3. Snacks and drinks
Some women feel like eating during labour and some don’t. I fell into the latter category and maybe had a bite or two of something but for the most part I didn’t have an appetite. But it’s always good to have snacks on hand, especially for your birth partner who will most likely get peckish. A lot of people say to bring lollies with you for the sugar, but I liked having a variety of snacks other than lollies for something a bit more filling. Nuts, date bars, and cheese or tuna and crackers were a nice alternative in case I wanted something a little more substantial. We also bought a couple of bottles of Gatorade as an alternative to just drinking water, but I did have my large Camelbak water bottle with me that I could drink from without having to hold it – the nozzle is perfect for someone to hold to your lips when you need a sip and it won’t spill or dribble anywhere because they’re totally anti-leak. I was incapable of holding my water bottle when it came to pushing with my son. I would just whisper to my husband “water, please” in between pushes and he held it to my mouth. I didn’t even have to open my eyes to drink from it. Definitely a worthwhile purchase.

4. My own pillow
Hospital pillows are GARBAGE. They’re weirdly aerated so when you lie back they sink slowly down to nothing, and the pillowcases are always so crisp and rough from so much washing. I brought my own pillow both times in a coloured pillowcase so it wouldn’t get confused with the hospital ones. It meant that I had a little bit of comfort and that nice smell of home while I was in labour and in the days that followed after the birth. There’s nothing like your own bed, so having your own pillow is a nice little comfort item to help you rest and sleep a tiny bit better.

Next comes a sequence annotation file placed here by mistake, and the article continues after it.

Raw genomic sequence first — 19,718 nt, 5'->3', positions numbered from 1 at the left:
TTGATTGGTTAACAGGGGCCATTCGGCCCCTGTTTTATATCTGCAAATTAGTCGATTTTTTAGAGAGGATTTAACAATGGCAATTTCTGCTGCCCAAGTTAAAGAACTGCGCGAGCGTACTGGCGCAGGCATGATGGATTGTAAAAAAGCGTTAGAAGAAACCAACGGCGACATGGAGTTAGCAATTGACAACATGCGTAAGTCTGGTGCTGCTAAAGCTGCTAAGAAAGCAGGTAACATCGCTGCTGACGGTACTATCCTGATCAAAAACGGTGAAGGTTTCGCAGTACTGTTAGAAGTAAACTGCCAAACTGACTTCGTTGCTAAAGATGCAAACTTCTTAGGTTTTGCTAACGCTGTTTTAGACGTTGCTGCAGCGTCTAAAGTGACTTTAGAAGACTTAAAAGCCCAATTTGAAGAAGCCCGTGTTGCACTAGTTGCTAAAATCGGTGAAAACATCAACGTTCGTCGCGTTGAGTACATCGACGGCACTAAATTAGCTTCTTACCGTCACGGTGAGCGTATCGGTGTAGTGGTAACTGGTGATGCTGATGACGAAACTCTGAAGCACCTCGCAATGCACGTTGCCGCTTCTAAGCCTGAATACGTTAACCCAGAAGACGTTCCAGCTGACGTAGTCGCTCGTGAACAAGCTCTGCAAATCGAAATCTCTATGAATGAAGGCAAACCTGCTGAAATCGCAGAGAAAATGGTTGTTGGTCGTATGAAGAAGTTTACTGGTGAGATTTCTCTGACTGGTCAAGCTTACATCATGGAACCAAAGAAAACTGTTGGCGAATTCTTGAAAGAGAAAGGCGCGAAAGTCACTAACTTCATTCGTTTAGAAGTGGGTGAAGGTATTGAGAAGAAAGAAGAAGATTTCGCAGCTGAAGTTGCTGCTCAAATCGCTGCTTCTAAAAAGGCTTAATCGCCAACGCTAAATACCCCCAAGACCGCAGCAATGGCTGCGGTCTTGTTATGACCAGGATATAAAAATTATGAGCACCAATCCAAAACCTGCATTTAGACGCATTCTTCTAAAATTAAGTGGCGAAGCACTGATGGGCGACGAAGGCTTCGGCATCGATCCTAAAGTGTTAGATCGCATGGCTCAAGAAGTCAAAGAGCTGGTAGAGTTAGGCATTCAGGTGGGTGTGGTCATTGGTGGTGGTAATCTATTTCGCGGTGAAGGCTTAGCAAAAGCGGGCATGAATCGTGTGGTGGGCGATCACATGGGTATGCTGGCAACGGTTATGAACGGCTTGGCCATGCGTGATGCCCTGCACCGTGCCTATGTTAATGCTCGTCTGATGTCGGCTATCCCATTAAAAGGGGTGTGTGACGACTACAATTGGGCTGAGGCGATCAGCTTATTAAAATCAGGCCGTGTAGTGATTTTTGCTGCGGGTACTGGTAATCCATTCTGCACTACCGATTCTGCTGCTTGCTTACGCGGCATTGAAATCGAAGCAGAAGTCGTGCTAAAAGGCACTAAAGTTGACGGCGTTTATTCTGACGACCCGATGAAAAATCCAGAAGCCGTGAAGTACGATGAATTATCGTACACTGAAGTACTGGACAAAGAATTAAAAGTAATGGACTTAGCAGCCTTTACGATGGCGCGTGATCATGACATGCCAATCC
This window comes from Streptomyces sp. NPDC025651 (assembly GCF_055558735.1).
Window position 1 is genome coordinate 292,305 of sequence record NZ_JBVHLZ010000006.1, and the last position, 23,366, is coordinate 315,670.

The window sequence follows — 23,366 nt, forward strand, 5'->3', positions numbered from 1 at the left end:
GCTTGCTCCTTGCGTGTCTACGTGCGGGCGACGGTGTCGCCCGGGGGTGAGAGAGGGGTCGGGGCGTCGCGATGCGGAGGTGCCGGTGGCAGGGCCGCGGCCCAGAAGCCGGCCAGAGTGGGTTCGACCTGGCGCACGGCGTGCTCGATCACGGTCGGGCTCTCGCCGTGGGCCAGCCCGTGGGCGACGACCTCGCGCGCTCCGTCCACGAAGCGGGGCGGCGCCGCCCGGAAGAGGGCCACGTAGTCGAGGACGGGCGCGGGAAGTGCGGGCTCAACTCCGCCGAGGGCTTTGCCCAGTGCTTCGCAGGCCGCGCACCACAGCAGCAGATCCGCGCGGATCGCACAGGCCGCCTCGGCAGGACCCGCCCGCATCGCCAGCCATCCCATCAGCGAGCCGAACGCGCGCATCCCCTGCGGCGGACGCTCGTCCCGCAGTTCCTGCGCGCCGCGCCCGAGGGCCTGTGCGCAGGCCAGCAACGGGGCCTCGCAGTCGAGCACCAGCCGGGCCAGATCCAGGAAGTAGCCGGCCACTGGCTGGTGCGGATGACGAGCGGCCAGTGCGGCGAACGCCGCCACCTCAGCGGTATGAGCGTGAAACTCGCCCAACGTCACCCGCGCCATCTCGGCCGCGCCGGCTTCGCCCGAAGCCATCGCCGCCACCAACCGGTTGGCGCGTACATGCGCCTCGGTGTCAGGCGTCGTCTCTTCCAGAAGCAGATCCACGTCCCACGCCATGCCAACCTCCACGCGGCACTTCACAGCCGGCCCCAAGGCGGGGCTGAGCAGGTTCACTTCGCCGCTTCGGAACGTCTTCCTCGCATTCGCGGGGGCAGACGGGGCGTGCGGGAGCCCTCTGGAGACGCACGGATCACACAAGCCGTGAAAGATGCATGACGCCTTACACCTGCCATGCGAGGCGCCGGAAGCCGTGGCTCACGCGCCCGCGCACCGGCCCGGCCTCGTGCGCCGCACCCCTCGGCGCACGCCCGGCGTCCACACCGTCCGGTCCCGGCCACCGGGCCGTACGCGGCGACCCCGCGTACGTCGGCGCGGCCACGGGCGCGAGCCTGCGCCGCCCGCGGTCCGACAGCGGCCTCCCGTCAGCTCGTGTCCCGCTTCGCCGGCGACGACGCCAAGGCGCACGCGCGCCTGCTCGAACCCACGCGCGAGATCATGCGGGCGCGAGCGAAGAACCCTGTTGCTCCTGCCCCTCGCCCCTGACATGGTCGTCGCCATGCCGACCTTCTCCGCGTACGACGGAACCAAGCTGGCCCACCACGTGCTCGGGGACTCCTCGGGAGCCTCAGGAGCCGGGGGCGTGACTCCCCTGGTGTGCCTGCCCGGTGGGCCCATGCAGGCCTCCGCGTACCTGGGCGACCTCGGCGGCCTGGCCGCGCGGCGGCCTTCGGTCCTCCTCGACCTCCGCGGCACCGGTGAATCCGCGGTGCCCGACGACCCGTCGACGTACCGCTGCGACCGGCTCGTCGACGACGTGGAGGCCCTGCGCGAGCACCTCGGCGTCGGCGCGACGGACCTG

Things I did not need despite the internet saying I would:
– a written birth plan: you cannot plan a birth. You can plan for the experience you want and hope to have, but ultimately the only person in control of how the birth goes is the baby. Definitely have a list of things you would like to have (music, a fitball, a tub for a water birth, etc), but I think not having anything too detailed written down lets you go with the flow a little more. Just my opinion.

– A nice nightie/outfit to labour in: dude, childbirth is messy. You want to feel comfortable, sure, but trust me – just ask for a hospital gown and call it a day. So many people are examining you and poking and prodding that a gown provides easy access, and if it gets messy you don’t have to worry about washing it, you just get a new one. Save the nice nightgown or pjs for post birth when you want to feel fresh and clean after your shower.